Fallen GIs honored for devotion, dedication
Two soldiers killed in roadside bomb attack in Afghanistan
By JASON CHUDY | STARS AND STRIPES Published: August 21, 2005
KANDAHAR, Afghanistan — Soldiers filled the airfield’s Fraise Chapel on Saturday morning to honor two comrades who “lived to serve others and were dedicated to the daily mission as if they were working for God himself,” according to their battalion commander, Lt. Col. Paul Paolozzi.
Texas native 1st Lt. Laura M. Walker, 24, and Sgt. Robert G. Davis, 23, of Jackson, Mo., were killed Thursday when a roadside bomb exploded under their Humvee near Delak, north of Kandahar.
They were assigned to the Fort Lewis, Wash.-based 864th Engineer Combat Battalion (Heavy).
During Saturday’s memorial service, speakers told of how Walker and Davis shared a devotion to life and a dedication to taking care of the soldiers assigned to Task Force Pacemaker.
Davis was “a humble man who valued the simple things in life,” said Sgt. Wendy Diestra, who had served with Davis since basic training in 2001. “He had high hopes, faith and spirit.”
“He had a contagious good attitude about him,” added Capt. Gregory Parranto.
“He was the epitome of a self-made man,” said Paolozzi later in the service, explaining that Davis had to raise himself when he turned 14, then enlisted in the Army and married his high school sweetheart, Amanda.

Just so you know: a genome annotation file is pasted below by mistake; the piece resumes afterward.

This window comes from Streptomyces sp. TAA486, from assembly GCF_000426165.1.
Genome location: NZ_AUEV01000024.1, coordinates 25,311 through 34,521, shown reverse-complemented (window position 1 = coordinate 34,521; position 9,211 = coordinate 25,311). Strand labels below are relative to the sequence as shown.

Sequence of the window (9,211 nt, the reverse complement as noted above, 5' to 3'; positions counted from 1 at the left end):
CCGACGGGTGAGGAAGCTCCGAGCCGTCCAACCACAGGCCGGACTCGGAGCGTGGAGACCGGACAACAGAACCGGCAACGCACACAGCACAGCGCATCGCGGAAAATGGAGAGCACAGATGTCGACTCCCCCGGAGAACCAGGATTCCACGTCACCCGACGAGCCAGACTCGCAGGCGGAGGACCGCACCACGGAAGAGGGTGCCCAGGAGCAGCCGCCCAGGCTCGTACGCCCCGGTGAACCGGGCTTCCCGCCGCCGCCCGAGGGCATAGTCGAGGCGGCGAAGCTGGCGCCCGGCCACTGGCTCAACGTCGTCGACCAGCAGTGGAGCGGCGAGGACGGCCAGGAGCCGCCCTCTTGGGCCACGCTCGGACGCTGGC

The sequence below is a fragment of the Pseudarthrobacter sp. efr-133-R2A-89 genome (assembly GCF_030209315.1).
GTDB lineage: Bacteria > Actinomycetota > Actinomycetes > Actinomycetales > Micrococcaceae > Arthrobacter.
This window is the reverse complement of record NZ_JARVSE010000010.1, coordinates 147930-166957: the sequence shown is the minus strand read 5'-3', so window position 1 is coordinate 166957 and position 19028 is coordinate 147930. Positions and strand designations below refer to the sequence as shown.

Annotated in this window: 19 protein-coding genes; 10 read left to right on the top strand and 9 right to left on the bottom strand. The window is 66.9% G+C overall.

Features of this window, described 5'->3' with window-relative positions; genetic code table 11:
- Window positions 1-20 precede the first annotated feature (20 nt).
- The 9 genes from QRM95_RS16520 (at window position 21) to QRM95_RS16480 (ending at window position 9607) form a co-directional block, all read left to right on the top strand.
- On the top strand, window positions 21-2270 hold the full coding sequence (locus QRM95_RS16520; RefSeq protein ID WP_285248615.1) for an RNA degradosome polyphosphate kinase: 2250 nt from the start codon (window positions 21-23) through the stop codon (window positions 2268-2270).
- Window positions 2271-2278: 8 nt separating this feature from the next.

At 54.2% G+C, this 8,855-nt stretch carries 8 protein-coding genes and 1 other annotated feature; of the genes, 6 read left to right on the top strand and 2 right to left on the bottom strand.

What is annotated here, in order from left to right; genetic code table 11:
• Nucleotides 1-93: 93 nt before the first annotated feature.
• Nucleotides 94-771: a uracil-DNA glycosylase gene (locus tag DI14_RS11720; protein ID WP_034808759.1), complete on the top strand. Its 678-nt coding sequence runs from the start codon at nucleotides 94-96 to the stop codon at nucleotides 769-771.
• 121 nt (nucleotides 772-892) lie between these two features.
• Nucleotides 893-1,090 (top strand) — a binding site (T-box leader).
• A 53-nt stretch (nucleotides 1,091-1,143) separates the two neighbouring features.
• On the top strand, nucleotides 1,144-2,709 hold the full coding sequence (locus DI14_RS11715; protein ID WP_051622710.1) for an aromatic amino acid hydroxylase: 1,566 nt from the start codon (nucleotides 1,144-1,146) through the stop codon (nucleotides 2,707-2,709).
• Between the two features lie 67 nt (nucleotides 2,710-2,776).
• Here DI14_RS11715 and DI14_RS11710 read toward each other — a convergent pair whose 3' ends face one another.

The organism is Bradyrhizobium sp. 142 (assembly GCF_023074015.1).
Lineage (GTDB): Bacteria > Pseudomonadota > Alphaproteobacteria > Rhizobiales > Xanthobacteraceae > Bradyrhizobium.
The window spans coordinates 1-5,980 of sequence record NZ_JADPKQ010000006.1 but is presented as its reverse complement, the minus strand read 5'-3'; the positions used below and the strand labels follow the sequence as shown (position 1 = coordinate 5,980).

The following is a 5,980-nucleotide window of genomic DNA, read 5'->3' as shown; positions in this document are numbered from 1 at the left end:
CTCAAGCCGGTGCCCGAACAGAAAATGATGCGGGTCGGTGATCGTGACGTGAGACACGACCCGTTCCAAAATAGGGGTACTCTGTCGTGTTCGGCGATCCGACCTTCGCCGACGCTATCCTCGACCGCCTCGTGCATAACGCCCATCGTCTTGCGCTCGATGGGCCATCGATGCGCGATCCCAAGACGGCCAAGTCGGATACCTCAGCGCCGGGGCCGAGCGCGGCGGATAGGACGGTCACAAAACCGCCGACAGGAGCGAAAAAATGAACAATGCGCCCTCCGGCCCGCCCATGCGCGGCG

Paolozzi, who was injured in the attack, spoke of Davis as an “aide, confidant, assistant and, routinely, a voice for the soldiers” who could be counted on to suggest ways to provide a little extra for task force soldiers, such as bringing snacks and cold drinks to the construction crews working on the 76-mile road.
“Yet he never took credit for anything,” Paolozzi said.
As the unit’s public affairs officer, Walker had worked to get those same construction crews — and all of the soldiers in the task force — recognized for their months of work.
A few days before she died, two of her photos ran in Stars and Stripes’ Mideast and Pacific editions and less than a week earlier, one of her stories ran in the Combined Forces Command Afghanistan magazine Freedom Watch.
Shortly before her death, Paolozzi told Stars and Stripes that Walker was probably the “best S-5 [staff civil affairs officer] he’d seen in his entire career.”
But it wasn’t just her professionalism that made Walker, a 2003 West Point graduate, stand out, explained 2nd Lt. April Kimble. “She made others feel welcome and feel a part of the team,” she said.
Though all agreed that her performance on the battalion staff was exceptional, Walker would have preferred to have been out in the field in a leadership position.
“She couldn’t wait to be out with the soldiers again,” said Parranto.
Though neither Walker nor Davis can be out with the soldiers any longer, Paolozzi said, their spirits will live on.
“These two selfless soldiers are still on duty,” he said, “watching over Task Force Pacemaker, and all deployed soldiers.”
Davis is survived by his wife and son, Brayden Noah Davis. Walker is survived by her parents, Col. Keith and Valerie Walker.